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Ann Weiser Cornell is one of the most creative and influential members of the international Focusing community. She developed “Inner Relationship Focusing” (with Barbara McGavin) and pioneered using a level structure for teaching Focusing. She authored The Power of Focusing, as well as more than 40 articles about Focusing, and has published her newsletter, The Focusing Connection, for 21 years. Ann has taught Focusing in 16 countries, supporting and encouraging other Focusing Coordinators in developing their own programs, including Mieko Osawa, Erna de Bruijn and Christine Langeveld, Elena Frezza, Kevin McEvenue and Paul Huschilt, Jane Bell, Cathy Pascal, and Mako Hikasa. She initiated the conscious study of “guiding” as a process in itself and wrote the first manual, recently re-written with Barbara McGavin as part of The Focusing Student’s and Companion’s Manual, Parts One and Two. She and Barbara are also the creators of “Treasure Maps to the Soul,” an application of Focusing to difficult areas of life. In the following interview, Ann tells her own story.
EK: As you look back on your long connection with Focusing — I understand you first met Gene Gendlin and learned Focusing in 1972 — I wonder what you would say stands out the most?
AWC: There are three areas where I feel I have made major contributions, that continue to be areas that I’m working in and developing. They are Inner Relationship Focusing, Treasure Maps to the Soul, and the elaboration of Focusing teaching as a non-therapist. In all three of these, Barbara McGavin has been my major collaborator, though of course I greatly appreciate the help of many other people, too many to mention by name.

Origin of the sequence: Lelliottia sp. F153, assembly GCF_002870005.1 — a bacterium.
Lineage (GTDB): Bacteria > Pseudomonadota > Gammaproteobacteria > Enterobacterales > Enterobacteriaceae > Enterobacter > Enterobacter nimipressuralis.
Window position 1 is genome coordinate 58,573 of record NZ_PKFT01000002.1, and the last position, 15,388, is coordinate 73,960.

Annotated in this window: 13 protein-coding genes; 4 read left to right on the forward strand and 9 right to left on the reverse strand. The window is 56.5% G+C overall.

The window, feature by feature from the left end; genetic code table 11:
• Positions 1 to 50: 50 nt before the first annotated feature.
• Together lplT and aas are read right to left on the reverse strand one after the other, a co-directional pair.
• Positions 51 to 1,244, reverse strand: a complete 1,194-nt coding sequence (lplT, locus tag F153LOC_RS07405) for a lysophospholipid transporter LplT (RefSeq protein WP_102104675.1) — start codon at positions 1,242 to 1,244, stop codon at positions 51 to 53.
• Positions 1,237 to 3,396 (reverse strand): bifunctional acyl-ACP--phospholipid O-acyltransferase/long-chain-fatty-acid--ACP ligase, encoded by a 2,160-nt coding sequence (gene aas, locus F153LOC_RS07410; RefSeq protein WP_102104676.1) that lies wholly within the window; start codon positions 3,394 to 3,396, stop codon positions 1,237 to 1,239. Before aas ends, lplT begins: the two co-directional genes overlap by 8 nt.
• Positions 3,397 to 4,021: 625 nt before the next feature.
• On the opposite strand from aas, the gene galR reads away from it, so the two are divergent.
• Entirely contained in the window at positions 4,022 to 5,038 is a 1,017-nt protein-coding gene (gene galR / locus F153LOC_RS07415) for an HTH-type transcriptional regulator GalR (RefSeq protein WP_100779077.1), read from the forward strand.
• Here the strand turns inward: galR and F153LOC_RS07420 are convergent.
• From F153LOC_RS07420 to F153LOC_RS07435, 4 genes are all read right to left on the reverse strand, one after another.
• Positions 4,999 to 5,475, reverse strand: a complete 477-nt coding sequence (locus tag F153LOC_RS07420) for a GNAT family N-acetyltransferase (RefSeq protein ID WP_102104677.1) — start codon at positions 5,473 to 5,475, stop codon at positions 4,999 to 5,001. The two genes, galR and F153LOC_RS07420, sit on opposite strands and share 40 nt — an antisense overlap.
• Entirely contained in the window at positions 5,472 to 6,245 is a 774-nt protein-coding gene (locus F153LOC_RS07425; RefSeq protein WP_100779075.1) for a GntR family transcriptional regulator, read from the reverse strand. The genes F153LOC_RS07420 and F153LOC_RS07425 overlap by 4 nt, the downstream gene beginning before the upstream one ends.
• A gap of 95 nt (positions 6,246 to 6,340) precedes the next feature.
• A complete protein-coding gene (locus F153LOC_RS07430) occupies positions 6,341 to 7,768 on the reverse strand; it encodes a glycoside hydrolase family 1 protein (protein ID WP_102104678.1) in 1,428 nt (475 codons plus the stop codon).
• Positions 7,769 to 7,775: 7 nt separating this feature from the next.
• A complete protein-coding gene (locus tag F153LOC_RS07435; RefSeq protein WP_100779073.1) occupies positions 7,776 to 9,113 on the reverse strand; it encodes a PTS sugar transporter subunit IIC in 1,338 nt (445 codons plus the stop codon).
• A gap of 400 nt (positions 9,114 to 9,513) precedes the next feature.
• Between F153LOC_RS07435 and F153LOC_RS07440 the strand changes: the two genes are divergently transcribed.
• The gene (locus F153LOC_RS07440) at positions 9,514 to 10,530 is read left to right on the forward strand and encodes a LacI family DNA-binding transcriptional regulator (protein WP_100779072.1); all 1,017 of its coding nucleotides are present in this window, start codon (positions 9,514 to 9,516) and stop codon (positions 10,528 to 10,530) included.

EK: What is Inner Relationship Focusing and how did it evolve?
AWC: IR Focusing is actually a mode of teaching Focusing, to set alongside Gene Gendlin’s “six steps” and Ed McMahon and Pete Campbell’s Bio-Spirituality. The seeds of IR Focusing were planted in 1989-91 when I realized, as I worked with my individual clients, how important it was for their Focusing process that they treat their inner places with respect, interested curiosity, and a warm, open, allowing quality. I started to understand processes like “Getting a Handle” from this perspective: that if you’re sensing for the fitting description for something, that means you’re not criticizing it, running from it, analyzing it, etc. I began to teach advanced workshops for experienced Focusing people called “Focusing for the Inner Relationship” (Germany and England 1992, the Netherlands 1993) in which I showed how the relationship between the Focuser and the felt sense could be facilitated directly as a nurturing relationship, using specific phrases like, “You might sense how IT feels from ITS point of view.” There was a big impetus forward for IR Focusing in August 1994, when I read Barbara McGavin’s article (found on my website) called “The Victim, the Critic, and the Inner Relationship: Focusing with the Part that Wants to Die.” In it, she describes needing to say to a part of her, “It’s OK if you stay the way you are forever, if that’s what you need.” This total acceptance opened new vistas for me, and soon afterward I wrote an article called “The Radical Acceptance of Everything,” in which I pulled together a number of changes I had made in the Focusing process I had been taught, that all seemed to come under the heading of accepting what and how the process presents itself. Included were so-called distracting thoughts, felt senses outside the trunk area of the body, pain and other physical symptoms, and the “Inner Critic.” What if all of these were accepted and included rather than being discounted and pushed away?